Maintaining a healthy weight: losing excess weight can reduce pressure on the abdomen and alleviate symptoms.


Dietary adjustments: avoid trigger foods and beverages, eat smaller, more frequent meals, and refrain from lying down immediately after eating.


Elevating the head of the bed: elevating the upper body during sleep can help prevent stomach acid from flowing back into the oesophagus.


Quitting smoking and limiting alcohol: both smoking and excessive alcohol consumption can worsen acid reflux symptoms.


Can acid reflux lead to complications?


If left untreated, acid reflux can lead to various complications, including:


Barrett's oesophagus: chronic acid exposure can lead to changes in the lining of the oesophagus, increasing the risk of oesophageal cancer.


Oesophageal strictures: repeated damage from stomach acid can lead to narrowing of the oesophagus, making swallowing difficult.


Respiratory issues: severe acid reflux can cause or exacerbate conditions like asthma and chronic bronchitis.





If you would like to book a consultation with Dr Li, do not hesitate to do so by visiting his Top Doctors profile today.

By Dr Andy Li

Dr Andy Li is an esteemed consultant gastroenterologist based in London, specifically serving the West Sussex region. With a focus on digestive health, his areas of expertise encompass a wide range of gastrointestinal issues, including the management of diarrhoea, constipation, acid reflux, indigestion (dyspepsia), abdominal pain and inflammatory bowel disease (IBD).
Dr Li began his medical studies at Charing Cross and Westminster Medical School, where he earned his MBBS degree in 1993. He also obtained a Bachelor of Science from the University of London before undertaking these medical studies. He was awarded FRCP status from the Royal College of Physicians of London in 2009.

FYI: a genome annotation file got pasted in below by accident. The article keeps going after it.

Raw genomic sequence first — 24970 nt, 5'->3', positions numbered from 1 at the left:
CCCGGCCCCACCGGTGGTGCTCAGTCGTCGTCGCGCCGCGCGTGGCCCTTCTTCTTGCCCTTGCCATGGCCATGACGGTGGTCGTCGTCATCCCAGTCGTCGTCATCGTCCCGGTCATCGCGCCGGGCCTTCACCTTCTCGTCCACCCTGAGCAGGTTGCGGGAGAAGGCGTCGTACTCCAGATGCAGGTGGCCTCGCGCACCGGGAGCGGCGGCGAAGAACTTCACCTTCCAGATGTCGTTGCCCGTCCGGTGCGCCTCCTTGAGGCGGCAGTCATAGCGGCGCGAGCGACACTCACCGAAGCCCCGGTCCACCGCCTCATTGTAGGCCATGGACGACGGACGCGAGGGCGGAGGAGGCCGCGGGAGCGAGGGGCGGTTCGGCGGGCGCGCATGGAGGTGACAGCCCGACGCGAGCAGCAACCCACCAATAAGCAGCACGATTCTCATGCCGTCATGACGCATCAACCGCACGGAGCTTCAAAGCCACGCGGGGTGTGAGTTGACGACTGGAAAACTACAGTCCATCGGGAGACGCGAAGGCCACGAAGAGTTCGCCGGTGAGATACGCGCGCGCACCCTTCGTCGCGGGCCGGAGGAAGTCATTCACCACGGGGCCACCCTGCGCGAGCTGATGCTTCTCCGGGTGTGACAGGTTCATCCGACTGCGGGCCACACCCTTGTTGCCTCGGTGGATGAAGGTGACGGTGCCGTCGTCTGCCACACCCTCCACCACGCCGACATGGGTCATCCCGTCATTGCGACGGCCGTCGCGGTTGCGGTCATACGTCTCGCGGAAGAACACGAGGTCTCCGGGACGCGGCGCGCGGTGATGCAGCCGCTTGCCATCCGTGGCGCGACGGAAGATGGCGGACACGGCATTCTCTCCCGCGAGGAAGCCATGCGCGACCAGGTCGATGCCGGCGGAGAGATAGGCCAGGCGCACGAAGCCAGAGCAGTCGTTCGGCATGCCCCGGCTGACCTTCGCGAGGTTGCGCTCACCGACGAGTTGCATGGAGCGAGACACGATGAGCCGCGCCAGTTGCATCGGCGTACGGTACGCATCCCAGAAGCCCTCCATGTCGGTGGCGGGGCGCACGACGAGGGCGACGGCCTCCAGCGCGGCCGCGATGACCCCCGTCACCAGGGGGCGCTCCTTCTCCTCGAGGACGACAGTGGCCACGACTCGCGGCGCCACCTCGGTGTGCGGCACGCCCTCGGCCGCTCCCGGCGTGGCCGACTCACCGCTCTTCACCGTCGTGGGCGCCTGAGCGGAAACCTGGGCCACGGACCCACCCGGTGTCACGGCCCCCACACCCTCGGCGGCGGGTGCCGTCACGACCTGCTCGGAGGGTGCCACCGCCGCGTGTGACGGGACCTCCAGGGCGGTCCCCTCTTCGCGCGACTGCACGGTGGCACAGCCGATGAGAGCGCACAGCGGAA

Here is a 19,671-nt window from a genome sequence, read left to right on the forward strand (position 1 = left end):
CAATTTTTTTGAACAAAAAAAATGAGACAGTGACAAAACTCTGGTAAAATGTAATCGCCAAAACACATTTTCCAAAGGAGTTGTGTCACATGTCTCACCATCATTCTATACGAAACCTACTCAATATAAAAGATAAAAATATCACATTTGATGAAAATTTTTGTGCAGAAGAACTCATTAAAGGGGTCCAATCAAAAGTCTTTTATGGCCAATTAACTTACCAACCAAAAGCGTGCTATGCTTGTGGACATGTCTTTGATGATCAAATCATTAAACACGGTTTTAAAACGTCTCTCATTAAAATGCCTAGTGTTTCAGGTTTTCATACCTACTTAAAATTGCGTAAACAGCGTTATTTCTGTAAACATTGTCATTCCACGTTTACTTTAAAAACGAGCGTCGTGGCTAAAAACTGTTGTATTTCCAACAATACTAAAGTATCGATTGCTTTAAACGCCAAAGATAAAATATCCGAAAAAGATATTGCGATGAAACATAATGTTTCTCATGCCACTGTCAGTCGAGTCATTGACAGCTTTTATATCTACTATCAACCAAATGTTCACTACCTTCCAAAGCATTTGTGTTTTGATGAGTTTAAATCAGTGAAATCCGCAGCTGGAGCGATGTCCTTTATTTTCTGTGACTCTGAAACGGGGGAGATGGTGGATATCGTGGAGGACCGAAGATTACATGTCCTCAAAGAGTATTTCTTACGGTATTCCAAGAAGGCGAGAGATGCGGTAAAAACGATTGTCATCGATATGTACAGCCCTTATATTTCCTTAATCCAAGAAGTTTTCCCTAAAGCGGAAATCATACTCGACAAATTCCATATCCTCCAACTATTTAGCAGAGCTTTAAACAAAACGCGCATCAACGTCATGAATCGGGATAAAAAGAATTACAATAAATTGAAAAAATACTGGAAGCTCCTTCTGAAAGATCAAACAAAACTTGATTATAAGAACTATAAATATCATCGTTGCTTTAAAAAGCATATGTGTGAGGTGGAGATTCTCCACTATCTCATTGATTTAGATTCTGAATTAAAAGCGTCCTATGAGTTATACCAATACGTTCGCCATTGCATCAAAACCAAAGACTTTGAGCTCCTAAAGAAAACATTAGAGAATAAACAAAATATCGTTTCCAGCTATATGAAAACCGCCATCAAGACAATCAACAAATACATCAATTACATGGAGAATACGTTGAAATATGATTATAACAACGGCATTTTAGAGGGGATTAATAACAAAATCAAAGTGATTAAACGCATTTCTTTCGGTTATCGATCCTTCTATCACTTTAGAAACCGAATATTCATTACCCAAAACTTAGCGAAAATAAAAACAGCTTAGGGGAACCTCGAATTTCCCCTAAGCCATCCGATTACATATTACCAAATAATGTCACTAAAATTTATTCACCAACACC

Dr Li underwent specialist training in gastroenterology as part of the South East Thames Regional Rotation. During this period, he gained valuable experience at renowned teaching hospitals in London, including Guys and St Thomas' Hospitals and Kings College Hospital.
His contributions to the medical community extend beyond clinical practice. He is the founder and clinical lead for inflammatory bowel disease services at the Western Sussex Hospitals NHS Foundation Trust. Additionally, he serves as a member of the Specialist Training Committee for Gastroenterology within the Kent, Surrey, and Sussex Deanery. His dedication to teaching and mentoring is evident through his involvement in the training of junior doctors, medical students, and nurses at Worthing Hospital.

Additionally, he is devoted to medical research and still recruits to multiple research studies during his NHS practice. His research publications have been widely publisehed across peer-reviewed journals.

Furthermore, Dr Li is an active member of multiple medical organisations, including the Royal College of Physicians (London), the British Society of Gastroenterology and the European Society for Gastrointestinal Endoscopy.